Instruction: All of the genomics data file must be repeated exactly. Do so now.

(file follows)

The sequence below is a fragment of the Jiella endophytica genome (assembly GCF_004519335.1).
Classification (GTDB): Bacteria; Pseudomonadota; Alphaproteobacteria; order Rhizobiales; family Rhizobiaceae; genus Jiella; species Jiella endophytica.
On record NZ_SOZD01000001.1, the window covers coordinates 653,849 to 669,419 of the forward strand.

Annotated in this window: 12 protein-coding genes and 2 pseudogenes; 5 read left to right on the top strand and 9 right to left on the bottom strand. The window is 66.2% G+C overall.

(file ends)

The sequence below is a fragment of the Jiella endophytica genome (assembly GCF_004519335.1).
Classification (GTDB): Bacteria; Pseudomonadota; Alphaproteobacteria; order Rhizobiales; family Rhizobiaceae; genus Jiella; species Jiella endophytica.
On record NZ_SOZD01000001.1, the window covers coordinates 653,849 to 669,419 of the forward strand.

Annotated in this window: 12 protein-coding genes and 2 pseudogenes; 5 read left to right on the top strand and 9 right to left on the bottom strand. The window is 66.2% G+C overall.